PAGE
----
I am trying to evaluate the following integral, with $m\in \mathbb{N}$, $a, b \in \mathbb{R}$, $a>0, b>0$.

$$ \int_{0}^{\infty}\frac{(\log{x})^m}{x}\exp(-ax - b/x)\,dx. $$

I can find answers for related integrals, for example from "Table of integrals, series, and product" p.575: $$ \int_0^{\infty}\exp{\left[\mu\left(\frac{x}{a} + \frac{a}{x}\right)\right]}\ln{x}\,\frac{dx}{x} = 2\ln{a}K_0(2\mu). $$ But I haven't been able to find anything with exponent $m\geq2$.

For $m=1$, the answer from wolfram alpha is $$ \int_{0}^{\infty}\frac{\log{x}}{x}\exp(-ax - b/x)\,dx = \log{\left(\frac{b}{a}\right)}K_0(2\sqrt{ab}). $$ Where $K_0(x)$ is the modified Bessel function of the second kind. I am pretty sure that the connection to $K_0(x)$ comes from the following integral representation: $$ K_{\alpha}(x) = \int_{0}^{\infty}\exp{(-x\cosh{t})}\cosh{\alpha t}\,dt. $$

The integrand vanishes at $0$ and $\infty$, so it is possible to use integration by parts to rewrite the integral in terms of similar integrals of the form:

$$ f(k, m) = \int_{0}^{\infty}\frac{(\log{x})^{m'}}{x^{k'}}\exp(-ax - b/x)\,dx $$ with different values $m',\,k'$. as long as $m'=1$ Wolfram alpha can provide analytical solutions, even though they get messy. One possible route would be to recursively rewrite the integral in terms of similar integrals with lower $m'$-values, and eventually get down to the base case with $m'=1$. But I don't know if that is feasable.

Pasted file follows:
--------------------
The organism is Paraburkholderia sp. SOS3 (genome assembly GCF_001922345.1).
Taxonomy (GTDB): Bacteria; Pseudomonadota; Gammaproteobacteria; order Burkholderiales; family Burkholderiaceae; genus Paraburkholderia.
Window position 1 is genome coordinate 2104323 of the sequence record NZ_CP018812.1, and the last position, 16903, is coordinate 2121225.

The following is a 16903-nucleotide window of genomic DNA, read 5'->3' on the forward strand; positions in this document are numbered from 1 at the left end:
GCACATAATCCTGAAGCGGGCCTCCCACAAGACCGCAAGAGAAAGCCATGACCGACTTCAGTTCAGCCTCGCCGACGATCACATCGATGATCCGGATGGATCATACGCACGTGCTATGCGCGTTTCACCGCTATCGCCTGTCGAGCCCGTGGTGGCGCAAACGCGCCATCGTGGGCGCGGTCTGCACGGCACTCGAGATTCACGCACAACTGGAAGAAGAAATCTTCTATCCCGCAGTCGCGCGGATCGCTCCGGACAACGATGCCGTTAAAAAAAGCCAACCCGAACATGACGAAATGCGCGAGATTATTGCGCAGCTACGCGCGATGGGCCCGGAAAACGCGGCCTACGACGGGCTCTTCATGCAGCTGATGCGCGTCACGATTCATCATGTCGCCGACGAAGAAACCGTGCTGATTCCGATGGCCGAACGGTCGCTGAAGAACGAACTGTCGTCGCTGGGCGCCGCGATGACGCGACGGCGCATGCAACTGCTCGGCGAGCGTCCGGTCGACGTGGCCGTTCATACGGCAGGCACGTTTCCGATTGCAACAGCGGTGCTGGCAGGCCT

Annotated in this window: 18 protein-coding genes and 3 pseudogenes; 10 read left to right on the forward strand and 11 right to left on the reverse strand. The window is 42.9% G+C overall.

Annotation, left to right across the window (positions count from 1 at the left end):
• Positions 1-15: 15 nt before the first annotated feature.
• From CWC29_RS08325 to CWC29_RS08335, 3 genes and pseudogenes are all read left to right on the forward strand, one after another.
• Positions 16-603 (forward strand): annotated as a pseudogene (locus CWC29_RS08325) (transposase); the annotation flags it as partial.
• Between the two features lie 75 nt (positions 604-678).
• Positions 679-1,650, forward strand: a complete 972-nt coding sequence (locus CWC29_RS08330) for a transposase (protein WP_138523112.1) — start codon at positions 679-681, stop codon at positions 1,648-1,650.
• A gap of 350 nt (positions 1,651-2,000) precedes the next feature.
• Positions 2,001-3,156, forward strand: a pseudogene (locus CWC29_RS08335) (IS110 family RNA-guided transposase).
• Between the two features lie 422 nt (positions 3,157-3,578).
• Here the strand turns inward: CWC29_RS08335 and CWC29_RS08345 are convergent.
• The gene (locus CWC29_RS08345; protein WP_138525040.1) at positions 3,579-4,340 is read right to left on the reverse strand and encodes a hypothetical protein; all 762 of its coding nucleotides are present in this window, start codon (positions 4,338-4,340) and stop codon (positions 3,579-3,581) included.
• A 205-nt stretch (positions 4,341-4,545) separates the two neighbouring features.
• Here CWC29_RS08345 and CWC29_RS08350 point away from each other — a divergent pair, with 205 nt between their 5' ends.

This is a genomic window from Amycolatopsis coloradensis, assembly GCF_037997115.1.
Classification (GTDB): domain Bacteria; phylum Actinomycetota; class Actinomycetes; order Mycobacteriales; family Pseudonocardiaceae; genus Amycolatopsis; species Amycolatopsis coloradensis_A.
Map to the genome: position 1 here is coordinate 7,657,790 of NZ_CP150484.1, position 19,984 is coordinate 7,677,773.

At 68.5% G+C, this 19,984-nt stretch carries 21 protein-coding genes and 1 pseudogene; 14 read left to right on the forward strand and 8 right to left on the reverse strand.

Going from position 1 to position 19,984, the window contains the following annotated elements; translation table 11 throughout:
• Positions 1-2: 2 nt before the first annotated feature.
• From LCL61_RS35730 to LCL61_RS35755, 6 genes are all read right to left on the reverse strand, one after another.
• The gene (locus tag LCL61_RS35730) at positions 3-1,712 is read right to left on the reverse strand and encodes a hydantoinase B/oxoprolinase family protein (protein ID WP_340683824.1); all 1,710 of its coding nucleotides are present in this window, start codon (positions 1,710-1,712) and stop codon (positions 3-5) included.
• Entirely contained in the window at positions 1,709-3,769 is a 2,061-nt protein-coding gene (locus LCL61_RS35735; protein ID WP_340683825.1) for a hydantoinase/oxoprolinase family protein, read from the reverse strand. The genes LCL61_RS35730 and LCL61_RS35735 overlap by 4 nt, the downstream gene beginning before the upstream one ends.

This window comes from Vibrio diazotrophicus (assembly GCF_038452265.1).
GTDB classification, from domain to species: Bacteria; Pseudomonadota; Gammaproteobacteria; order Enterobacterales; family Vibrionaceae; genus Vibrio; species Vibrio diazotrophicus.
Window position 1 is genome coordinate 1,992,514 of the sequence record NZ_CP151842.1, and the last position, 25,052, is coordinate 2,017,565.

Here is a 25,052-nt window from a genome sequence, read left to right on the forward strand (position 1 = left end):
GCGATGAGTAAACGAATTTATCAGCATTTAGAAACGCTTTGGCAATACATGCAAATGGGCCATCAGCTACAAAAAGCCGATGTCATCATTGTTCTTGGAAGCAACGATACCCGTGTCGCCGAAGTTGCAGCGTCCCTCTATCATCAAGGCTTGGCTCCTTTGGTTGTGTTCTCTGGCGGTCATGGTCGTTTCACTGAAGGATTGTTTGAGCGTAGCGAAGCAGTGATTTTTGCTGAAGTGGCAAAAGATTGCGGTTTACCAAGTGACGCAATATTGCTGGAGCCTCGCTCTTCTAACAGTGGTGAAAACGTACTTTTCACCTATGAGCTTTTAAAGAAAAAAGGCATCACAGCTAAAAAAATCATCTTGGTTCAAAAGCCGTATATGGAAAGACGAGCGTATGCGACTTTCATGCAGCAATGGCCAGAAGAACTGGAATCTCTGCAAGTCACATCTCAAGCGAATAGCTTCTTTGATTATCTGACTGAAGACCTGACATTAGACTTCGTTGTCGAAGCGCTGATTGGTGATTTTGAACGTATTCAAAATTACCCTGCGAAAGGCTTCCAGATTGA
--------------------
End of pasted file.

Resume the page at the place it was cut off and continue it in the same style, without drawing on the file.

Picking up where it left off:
(Note: To the question of what kind of answer I am looking for. I want a closed form solution of some kind. Expressing the integral in terms of the modified bessel function of the second kind seems like a good candidate. For different values of $m$ the solution will look different of course. It might not be possible to get a neat expression that works for all $m$? But at least get some sort of procedure to calculate.)

EDIT I think I have it now. The integral can be written as a Mellin transform. And multiplication by a factor $(\log{x})^{m^{'}}$ is the same as differentiating the transform $m$ times. After some quick and dirty, I got

$$ \mathcal{M}\{\exp(-ax -b/x)\} = 2\left(\frac{b}{a}\right)^{s/2}K_{-s}(2\sqrt{ab}) $$

So just differentiate that expression w.r.t. $s$, $m$ times, and then evaluate at $s=0$.

  • 2
    $\begingroup$ $\log x^m=m\log x$ reduces the cases to $m=1$. $\endgroup$ Commented Jan 10, 2022 at 22:21
  • $\begingroup$ by $\log{x}^m$ I mean $(\log{(x)})^m$. Thanks for your comment, I will edit to clarify $\endgroup$
    – martin
    Commented Jan 10, 2022 at 23:01
  • 1
    $\begingroup$ I was working on my answer and so did not see your edit. I provide slightly more information though. $\endgroup$
    – Gary
    Commented Jan 10, 2022 at 23:37

1 Answer 1


We have \begin{align*} &\int_0^{ + \infty } {\frac{{(\log x)^m }}{x}\exp ( - ax - b/x)dx} = \int_0^{ + \infty } {\left[ {\frac{{d^m }}{{d\nu ^m }}x^{\nu - 1} } \right]_{\nu = 0} \exp ( - ax - b/x)dx} \\ & = \left[ {\frac{{d^m }}{{d\nu ^m }}\int_0^{ + \infty } {x^{\nu - 1} \exp ( - ax - b/x)dx} } \right]_{\nu = 0} = 2\left[ {\frac{{d^m }}{{d\nu ^m }}\left( {\left( {\frac{b}{a}} \right)^{\nu /2} K_\nu (2\sqrt {ab} )} \right)} \right]_{\nu = 0} . \end{align*} The case $m=0$ is indeed expressible in terms of $K_0$ using the fact that $$ \left[ {\frac{d}{{d\nu }}K_\nu (z)} \right]_{\nu = 0} = 0 $$ (see below). The higher derivatives are more complicated objects. The first few of them are given here. An integral representation at $\nu=0$ is $$ \left[\frac{{d^m }}{{d\nu ^m }}K_\nu(z)\right]_{\nu = 0} = \frac{1}{2}\int_{ - \infty }^{ + \infty } {x^m \exp ( - z\cosh x)dx} . $$ You can see that these will vanish for odd $m$.

  • $\begingroup$ Thanks! greatly appreciated. Thanks for the reference aswell. $\endgroup$
    – martin
    Commented Jan 11, 2022 at 9:48

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